CIA director: Wikileaks a 'hostile' intelligence service abetted by Russia

PHOTO: CIA Director Mike Pompeo answers questions at the Center for Strategic and International Studies (CSIS) in Washington, April 13, 2017. Pompeo denounced WikiLeaks, calling the anti-secrecy group a "hostile intelligence agencyPlayPablo Martinez Monsivais/AP Photo
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CIA Director Mike Pompeo blasted anti-secrecy group WikiLeaks on Thursday calling it a "hostile" intelligence-gathering service that is often "abetted by state actors like Russia."

"WikiLeaks walks like a hostile intelligence service and talks like a hostile intelligence service," Pompeo said during an event at the Center for Strategic and International Studies, saying, "it's time to call out WikiLeaks for what it is."

He called WikiLeaks founder Julian Assange a "fraud" and "coward" and criticized NSA leaker Edward Snowden for championing "nothing but his own celebrity."

"I am quite confident that had Assange been around in the 1930s and 40s and 50s, he would have found himself on the wrong side of history," Pompeo said.

Last month, WikiLeaks released nearly 8,000 documents that it says reveals secrets about the CIA's cyberespionage tools for breaking into targeted computers, cellphones and even smart TVs.

"As a policy, we at CIA do not comment on the accuracy of purported intelligence documents posted online. In keeping with that policy, I will not specifically comment on the authenticity or provenance of recent disclosures," Pompeo said.

"The false narratives that increasingly define our public discourse cannot be ignored," he continued. "There are fictions out there that demean and distort the work and achievements of CIA and of the broader Intelligence Community. And in the absence of a vocal rebuttal, these voices —- ones that proclaim treason to be public advocacy —- gain a gravity they do not deserve."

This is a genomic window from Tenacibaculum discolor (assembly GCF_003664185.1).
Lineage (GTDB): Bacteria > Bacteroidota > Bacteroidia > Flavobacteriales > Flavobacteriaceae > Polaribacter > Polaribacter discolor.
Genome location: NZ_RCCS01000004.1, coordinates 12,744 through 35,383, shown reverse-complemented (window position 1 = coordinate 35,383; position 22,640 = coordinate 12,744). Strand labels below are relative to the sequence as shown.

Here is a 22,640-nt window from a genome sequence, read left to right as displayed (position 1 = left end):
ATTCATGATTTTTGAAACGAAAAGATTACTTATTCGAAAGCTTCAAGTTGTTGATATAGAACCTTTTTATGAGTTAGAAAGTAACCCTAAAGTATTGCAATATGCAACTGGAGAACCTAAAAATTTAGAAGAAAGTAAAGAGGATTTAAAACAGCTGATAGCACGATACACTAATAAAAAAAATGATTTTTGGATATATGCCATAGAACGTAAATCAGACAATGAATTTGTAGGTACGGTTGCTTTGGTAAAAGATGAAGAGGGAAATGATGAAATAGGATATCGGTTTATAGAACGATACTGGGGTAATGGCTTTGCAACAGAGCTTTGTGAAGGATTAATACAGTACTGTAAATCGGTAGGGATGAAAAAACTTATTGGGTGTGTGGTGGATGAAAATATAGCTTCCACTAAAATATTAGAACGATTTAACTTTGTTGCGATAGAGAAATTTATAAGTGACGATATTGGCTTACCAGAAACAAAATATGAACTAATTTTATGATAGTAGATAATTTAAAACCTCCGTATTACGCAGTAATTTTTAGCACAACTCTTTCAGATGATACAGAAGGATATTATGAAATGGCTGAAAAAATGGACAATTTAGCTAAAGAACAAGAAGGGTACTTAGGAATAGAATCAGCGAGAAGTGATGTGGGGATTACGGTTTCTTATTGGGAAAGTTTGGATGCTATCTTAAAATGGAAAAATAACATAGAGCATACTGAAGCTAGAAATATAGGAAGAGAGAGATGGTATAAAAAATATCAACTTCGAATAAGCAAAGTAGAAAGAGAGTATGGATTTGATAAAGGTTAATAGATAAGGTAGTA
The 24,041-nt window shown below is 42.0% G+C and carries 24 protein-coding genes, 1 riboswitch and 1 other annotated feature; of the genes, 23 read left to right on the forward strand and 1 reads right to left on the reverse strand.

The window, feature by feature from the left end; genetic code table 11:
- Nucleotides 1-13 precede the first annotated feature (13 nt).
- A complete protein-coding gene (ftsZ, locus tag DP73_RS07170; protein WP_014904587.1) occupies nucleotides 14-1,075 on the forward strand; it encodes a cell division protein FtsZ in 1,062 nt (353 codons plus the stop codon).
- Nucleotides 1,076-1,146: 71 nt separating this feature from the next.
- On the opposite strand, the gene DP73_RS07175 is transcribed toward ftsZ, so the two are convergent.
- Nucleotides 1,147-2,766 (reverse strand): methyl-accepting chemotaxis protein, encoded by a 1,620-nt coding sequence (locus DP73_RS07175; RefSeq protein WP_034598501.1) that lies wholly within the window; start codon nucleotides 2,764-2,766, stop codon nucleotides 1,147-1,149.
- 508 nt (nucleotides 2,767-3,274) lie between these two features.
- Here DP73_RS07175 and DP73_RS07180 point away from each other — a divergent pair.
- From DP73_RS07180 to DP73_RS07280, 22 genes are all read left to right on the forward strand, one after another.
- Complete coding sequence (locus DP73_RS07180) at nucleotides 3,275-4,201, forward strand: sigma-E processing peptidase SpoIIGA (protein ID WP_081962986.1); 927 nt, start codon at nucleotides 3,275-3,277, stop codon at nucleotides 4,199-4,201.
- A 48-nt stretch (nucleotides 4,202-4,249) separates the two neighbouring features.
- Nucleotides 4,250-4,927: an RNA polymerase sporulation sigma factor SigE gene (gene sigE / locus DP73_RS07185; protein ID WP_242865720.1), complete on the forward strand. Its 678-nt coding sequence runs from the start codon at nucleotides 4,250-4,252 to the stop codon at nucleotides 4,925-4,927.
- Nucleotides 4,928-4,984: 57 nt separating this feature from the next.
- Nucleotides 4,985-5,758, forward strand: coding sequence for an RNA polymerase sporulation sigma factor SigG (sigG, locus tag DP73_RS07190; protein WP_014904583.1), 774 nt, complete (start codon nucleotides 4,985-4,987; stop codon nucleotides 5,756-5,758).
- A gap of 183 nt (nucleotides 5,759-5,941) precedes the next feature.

He went on to reiterate that the CIA is not spying on the American public.

"We do not pursue covert action on a whim," Pompeo said. "Let me assure you when it comes to covert action, there is oversight and accountability in every step of the way."

"We’re not tapping on anyone’s phone in my hometown of Wichita," he said.

The former Kansas Republican lawmaker refused to answer questions about the intelligence community’s investigation of Russia, nor did he discuss the "mother of all bombs" dropped on ISIS forces in Afghanistan Thursday.

But he did comment on the intel community’s relationship with the White House and President Trump.

"It’s fantastic," Pompeo said, adding that Trump and his staff ask the tough questions and are "voracious consumers of the product we’ve developed."

He said he believes Trump is completely prepared to hear intelligence that "runs opposite to the hypothesis."